In vitro iontophoretic transdermal delivery of methotrexate in pig skin was investigated by Alvarez-Figueroa et al., who suggested that iontophoresis may improve the effect of topical methotrexate in psoriasis.[10] Transdermal iontophoretic delivery of a methotrexate hydrogel preparation was also studied in albino mice by Prasad et al. and they found it effective in increasing skin permeability to methotrexate.[3] Tiwari et al. have reported the use methotrexate iontophoresis in a single case of palmar psoriasis where they noted very good (>75%) improvement at the end of 4 weeks, compared to control.[11]

In our study, though there were significant improvements on both study and control sides, improvement was more in the former. The improvement noted on the control side was probably due to treatment with coal tar ointment. Treatment response was greater in the study arm where involvement was more severe, and we believe this indicates that methotrexate iontophoresis is more effective than coal tar ointment in palmoplantar psoriasis.

There were certain limitations in our study, including the small sample size and the lack of follow-up. Other major limitations were that the study and control arms were not exactly matched, and that there was no blinding. Despite these limitations, we believe that our findings have value in view of the difficulty in treating palmoplantar psoriasis and the scarcity of data on the use of methotrexate iontophoresis. To the best of our knowledge, our study is the first of its kind in literature. Further well-designed randomized blinded studies of this modality performed on larger samples with longer post-treatment follow-up are however necessary.

Financial support and sponsorship

Nil.

Conflicts of interest

There are no conflicts of interest.

 
  References Top

1.
Callen JP, Kulp-Shorten CL. Methotrexate. In: Wolverton SE. Comprehensive Dermatologic Drug Therapy. 3rd ed. Philadelphia: Saunders; 2013. p. 169-81.  Back to cited text no. 1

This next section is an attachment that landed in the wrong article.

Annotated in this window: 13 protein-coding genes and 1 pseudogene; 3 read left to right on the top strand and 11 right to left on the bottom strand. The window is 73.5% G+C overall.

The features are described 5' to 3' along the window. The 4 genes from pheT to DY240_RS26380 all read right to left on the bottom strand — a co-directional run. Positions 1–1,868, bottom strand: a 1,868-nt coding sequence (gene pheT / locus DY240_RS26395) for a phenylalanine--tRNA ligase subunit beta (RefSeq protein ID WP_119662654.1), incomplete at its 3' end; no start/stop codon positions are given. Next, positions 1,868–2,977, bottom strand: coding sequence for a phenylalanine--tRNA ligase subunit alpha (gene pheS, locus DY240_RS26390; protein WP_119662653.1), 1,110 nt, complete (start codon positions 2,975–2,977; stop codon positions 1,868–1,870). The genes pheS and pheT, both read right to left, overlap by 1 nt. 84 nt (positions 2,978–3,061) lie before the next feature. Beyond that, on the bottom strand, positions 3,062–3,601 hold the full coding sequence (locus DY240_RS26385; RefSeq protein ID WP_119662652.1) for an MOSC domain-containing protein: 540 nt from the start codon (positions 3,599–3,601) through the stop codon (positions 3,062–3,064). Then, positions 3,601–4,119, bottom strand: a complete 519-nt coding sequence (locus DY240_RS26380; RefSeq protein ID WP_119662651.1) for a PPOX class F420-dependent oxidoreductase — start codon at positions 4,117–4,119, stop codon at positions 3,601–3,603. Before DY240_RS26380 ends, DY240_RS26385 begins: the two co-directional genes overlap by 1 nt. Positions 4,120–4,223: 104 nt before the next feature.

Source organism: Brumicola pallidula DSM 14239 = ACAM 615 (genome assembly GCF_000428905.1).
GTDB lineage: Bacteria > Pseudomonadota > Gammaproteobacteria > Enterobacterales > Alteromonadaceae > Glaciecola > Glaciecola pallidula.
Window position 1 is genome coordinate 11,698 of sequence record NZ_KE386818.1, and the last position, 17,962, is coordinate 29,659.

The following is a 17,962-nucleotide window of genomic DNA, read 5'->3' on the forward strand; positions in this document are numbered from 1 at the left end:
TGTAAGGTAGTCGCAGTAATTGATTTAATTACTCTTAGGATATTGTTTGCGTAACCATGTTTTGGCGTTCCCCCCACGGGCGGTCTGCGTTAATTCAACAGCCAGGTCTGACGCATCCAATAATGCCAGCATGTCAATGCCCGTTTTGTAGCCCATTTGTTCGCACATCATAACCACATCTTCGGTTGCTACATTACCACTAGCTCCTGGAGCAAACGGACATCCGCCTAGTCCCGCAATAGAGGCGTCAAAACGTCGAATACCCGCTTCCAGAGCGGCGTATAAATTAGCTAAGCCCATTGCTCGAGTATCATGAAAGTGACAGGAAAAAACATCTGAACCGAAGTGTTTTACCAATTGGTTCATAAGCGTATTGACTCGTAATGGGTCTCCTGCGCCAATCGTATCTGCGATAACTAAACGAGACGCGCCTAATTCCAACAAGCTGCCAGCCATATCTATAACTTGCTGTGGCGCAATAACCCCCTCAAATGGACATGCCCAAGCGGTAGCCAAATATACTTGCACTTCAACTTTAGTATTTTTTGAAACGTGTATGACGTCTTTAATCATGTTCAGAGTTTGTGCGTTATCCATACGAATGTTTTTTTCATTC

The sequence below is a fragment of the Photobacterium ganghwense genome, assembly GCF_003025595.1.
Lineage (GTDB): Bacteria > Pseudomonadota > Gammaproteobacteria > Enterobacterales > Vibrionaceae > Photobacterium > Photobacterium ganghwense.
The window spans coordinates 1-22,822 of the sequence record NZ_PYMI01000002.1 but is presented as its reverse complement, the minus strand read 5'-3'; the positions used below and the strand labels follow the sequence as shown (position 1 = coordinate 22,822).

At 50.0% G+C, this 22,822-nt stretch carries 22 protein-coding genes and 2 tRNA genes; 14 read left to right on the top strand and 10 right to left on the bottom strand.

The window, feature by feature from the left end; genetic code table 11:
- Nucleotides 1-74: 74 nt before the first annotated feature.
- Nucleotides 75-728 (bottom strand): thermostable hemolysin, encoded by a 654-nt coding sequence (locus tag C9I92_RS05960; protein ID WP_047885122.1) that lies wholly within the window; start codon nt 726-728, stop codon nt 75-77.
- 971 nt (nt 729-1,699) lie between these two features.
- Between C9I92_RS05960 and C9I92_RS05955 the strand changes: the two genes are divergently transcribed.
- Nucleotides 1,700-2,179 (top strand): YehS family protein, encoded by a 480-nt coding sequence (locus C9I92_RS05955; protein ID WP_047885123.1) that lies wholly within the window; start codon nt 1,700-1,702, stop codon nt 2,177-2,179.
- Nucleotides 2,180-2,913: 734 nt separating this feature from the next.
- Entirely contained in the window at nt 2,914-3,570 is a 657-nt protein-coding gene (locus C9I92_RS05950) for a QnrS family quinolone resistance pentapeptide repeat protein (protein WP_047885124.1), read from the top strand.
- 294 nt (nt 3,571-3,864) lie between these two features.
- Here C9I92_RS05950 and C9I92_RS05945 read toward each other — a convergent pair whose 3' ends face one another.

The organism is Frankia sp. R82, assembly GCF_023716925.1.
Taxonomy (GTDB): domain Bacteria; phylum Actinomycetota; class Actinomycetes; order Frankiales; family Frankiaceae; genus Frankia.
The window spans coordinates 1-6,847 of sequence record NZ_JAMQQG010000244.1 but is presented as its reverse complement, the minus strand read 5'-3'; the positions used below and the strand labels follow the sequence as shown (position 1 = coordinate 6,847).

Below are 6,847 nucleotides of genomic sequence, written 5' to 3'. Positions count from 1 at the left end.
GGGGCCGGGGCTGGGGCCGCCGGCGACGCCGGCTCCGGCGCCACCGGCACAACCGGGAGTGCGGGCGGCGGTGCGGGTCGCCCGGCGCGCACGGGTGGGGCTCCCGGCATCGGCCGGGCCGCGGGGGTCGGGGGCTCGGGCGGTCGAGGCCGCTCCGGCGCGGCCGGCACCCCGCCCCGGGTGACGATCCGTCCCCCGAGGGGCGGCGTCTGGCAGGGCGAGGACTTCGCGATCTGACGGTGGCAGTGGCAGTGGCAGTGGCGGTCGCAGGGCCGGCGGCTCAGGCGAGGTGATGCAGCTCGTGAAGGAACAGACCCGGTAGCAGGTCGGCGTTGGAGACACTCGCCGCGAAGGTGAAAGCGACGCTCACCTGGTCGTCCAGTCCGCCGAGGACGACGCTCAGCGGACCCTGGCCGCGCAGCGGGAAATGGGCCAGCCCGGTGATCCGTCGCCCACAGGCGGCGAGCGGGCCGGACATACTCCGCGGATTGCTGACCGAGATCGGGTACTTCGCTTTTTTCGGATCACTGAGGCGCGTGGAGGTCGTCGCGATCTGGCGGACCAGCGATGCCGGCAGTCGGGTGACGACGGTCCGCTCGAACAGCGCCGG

2.
Kumar B, Sandhu K, Kaur I. Topical 0.25% methotrexate gel in a hydrogel base for palmoplantar psoriasis. J Dermatol 2004;31:798-801.  Back to cited text no. 2
    
3.
Prasad R, Koul V, Anand S, Khar RK. Transdermal iontophoretic delivery of methotrexate: Physicochemical considerations. Trends Biomater Artif Organs 2005;18:187-90.  Back to cited text no. 3
    
4.
Rai R, Srinivas CR. Iontophoresis in dermatology. Indian J Dermatol Venereol Leprol 2005;71:236-41.  Back to cited text no. 4
[PUBMED]  [Full text]  
5.
Sutton L, Swinehart JM, Cato A, Kaplan AS. A clinical study to determine the efficacy and safety of 1% methotrexate/Azone (MAZ) gel applied topically once daily in patients with psoriasis vulgaris. Int J Dermatol 2001;40:464-7.  Back to cited text no. 5
    
6.
Lakshmi PK, Devi GS, Bhaskaran S, Sacchidanand S. Niosomal methotrexate gel in the treatment of localized psoriasis: Phase I and phase II studies. Indian J Dermatol Venereol Leprol 2007;73:157-61.  Back to cited text no. 6
[PUBMED]  [Full text]  
7.
Syed TA, Hadi SM, Qureshi ZA, Nordstrom CG, Ali SM. Management of psoriasis vulgaris with methotrexate 0.25% in a hydrophilic gel: A placebo-controlled, double-blind study. J Cutan Med Surg 2001;5:299-302.  Back to cited text no. 7
    
8.
Ravi Kumar BC, Kaur I, Kumar B. Topical methotrexate therapy in palmoplantar psoriasis. Indian J Dermatol Venereol Leprol 1999;65:270-2.  Back to cited text no. 8
[PUBMED]  [Full text]  
9.
Kumar B, Sandhu K, Kaur I. Topical methotrexate gel in a hydrogel base for palmoplantar psoriasis. J Dermatol 2004;10:798-801  Back to cited text no. 9
    
10.
Alvarez-Figueroa MJ1, Delgado-Charro MB, Blanco-Méndez J. Passive and iontophoretic transdermal penetration of methotrexate. Int J Pharm 2001;212:101-7.  Back to cited text no. 10
    
11.
Tiwari SB, Kumar BC, Udupa N, Balachandran C. Topical methotrexate delivered by iontophoresis in the treatment of recalcitrant psoriais – A case report. Int J Dermatol 2003;42:157-9.  Back to cited text no. 11
    
12.
Costello CT, Jeske AH. Iontophoresis: Applications in transdermal medication delivery. Phys Ther 1995;75:554-63.  Back to cited text no. 12
    
13.
Levit F. Treatment of hyperhidrosis by tap water iontophoresis. Cutis 1980;26:192-4.  Back to cited text no. 13
    
14.
FDA Executive summary. Prepared for the February 21, 2014 meeting of orthopaedic and rehabilitation devices panel available at http://www.fda.gov>ucm>ucm386339.  Back to cited text no. 14
    


    Figures

  [Figure 1], [Figure 2], [Figure 3], [Figure 4], [Figure 5]
 
 
    Tables

  [Table 1], [Table 2], [Table 3], [Table 4], [Table 5]